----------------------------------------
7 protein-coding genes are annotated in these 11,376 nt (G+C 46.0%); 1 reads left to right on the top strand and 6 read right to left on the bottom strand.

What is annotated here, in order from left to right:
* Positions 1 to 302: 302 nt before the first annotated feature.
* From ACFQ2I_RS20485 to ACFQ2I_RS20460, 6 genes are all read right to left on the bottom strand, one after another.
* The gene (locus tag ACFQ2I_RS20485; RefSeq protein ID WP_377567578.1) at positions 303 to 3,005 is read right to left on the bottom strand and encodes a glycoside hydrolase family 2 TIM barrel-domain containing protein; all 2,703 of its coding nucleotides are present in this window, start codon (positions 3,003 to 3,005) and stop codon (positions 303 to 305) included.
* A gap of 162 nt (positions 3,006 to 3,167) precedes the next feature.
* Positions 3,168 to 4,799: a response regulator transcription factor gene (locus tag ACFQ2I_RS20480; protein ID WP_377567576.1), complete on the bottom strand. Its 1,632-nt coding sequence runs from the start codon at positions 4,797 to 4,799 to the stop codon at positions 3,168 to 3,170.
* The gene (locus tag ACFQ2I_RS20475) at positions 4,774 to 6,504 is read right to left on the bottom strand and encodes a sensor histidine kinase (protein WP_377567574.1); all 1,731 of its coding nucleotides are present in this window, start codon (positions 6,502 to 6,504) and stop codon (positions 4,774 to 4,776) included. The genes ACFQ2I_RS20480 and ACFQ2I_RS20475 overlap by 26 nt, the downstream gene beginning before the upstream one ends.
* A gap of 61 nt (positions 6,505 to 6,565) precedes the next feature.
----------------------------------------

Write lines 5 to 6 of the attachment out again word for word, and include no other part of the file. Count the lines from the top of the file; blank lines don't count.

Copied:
* The gene (locus tag ACFQ2I_RS20485; RefSeq protein ID WP_377567578.1) at positions 303 to 3,005 is read right to left on the bottom strand and encodes a glycoside hydrolase family 2 TIM barrel-domain containing protein; all 2,703 of its coding nucleotides are present in this window, start codon (positions 3,003 to 3,005) and stop codon (positions 303 to 305) included.
* A gap of 162 nt (positions 3,006 to 3,167) precedes the next feature.